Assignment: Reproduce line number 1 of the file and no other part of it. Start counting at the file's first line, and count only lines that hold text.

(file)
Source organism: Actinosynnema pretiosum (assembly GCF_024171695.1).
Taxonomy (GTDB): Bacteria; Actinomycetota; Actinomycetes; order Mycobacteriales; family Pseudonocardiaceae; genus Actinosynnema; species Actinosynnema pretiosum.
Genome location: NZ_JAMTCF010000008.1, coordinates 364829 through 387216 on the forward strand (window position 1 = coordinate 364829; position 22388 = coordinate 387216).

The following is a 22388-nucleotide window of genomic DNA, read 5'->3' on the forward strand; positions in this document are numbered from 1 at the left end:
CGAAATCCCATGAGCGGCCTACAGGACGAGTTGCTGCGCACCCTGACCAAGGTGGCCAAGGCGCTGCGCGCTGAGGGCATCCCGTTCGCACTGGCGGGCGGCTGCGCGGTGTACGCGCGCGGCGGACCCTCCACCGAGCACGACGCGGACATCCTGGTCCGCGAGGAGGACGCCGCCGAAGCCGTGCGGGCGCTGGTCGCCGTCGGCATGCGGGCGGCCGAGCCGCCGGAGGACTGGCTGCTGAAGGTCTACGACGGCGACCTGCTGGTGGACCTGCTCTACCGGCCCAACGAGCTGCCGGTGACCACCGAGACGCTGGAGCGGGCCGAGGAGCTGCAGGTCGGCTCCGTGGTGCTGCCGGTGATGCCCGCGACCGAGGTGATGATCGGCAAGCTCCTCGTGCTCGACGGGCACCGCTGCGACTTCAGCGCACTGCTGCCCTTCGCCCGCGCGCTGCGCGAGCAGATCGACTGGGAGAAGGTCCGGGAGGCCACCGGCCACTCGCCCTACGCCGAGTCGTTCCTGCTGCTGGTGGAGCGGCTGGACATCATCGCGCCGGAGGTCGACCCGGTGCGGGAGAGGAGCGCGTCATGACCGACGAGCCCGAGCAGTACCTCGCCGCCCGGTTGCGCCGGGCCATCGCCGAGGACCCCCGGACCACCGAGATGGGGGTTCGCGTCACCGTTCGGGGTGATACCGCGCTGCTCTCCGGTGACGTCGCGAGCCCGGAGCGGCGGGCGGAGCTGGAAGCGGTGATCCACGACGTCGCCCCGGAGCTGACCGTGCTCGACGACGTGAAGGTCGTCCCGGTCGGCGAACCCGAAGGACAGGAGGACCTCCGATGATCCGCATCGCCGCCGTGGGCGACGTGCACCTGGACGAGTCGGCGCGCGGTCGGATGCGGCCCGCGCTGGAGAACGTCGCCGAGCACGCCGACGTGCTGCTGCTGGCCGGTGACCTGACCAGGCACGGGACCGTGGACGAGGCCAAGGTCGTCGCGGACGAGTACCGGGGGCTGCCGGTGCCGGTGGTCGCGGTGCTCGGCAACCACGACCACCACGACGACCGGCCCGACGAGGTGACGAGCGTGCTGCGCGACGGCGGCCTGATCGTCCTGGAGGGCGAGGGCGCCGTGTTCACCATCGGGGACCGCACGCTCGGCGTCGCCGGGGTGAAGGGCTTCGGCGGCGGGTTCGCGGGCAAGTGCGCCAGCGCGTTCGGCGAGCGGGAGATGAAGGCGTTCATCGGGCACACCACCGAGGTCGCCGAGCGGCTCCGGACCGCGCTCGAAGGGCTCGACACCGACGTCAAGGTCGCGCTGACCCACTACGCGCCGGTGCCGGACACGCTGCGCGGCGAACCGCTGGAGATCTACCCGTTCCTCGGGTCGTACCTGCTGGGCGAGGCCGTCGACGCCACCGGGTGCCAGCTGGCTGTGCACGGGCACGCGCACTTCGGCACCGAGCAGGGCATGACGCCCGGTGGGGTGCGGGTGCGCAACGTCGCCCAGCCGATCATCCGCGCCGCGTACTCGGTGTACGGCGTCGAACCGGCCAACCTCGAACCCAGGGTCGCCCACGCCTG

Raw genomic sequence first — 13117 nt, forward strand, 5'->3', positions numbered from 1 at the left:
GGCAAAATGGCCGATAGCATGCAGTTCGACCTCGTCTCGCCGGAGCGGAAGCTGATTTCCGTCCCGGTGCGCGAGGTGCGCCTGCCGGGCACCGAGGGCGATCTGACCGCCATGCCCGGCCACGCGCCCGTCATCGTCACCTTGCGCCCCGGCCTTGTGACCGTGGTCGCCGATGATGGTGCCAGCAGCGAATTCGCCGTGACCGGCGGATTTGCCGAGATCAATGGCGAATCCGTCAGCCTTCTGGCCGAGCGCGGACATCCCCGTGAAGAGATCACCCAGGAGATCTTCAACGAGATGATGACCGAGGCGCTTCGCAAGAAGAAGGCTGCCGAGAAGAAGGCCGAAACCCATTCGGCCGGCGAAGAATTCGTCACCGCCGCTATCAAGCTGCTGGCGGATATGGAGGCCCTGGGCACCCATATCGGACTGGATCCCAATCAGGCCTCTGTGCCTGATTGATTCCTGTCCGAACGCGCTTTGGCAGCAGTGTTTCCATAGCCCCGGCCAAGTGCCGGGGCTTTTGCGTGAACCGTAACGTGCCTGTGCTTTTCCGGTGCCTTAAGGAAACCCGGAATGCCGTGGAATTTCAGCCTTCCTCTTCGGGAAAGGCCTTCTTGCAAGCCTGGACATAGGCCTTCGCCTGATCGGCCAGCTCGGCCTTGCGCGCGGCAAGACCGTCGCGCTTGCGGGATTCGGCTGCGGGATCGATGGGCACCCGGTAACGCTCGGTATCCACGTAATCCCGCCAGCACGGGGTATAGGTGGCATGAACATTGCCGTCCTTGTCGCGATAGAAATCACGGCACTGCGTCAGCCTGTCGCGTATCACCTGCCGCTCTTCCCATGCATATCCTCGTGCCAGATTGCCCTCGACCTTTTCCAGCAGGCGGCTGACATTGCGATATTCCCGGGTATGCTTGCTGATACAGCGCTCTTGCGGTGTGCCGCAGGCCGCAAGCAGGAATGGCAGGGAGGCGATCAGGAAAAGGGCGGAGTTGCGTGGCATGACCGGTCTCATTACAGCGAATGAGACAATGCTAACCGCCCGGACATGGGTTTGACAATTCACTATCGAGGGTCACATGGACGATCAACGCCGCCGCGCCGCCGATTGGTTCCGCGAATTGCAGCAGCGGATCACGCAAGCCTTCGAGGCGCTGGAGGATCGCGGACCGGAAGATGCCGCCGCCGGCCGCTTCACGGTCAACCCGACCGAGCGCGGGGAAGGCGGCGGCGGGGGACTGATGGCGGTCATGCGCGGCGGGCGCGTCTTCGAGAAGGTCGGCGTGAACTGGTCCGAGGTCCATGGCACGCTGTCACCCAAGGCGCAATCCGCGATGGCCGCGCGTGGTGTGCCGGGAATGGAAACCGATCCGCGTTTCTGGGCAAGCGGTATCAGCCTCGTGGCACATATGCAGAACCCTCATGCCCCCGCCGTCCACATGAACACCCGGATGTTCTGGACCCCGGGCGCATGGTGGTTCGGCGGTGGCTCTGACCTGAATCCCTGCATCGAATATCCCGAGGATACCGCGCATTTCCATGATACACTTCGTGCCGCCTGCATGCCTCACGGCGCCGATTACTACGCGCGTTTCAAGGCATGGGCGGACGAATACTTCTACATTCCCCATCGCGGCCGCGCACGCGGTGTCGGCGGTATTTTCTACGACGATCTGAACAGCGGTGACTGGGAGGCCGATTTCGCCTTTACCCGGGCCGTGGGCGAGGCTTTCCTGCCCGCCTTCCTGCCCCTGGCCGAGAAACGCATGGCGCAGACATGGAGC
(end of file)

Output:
Source organism: Actinosynnema pretiosum (assembly GCF_024171695.1).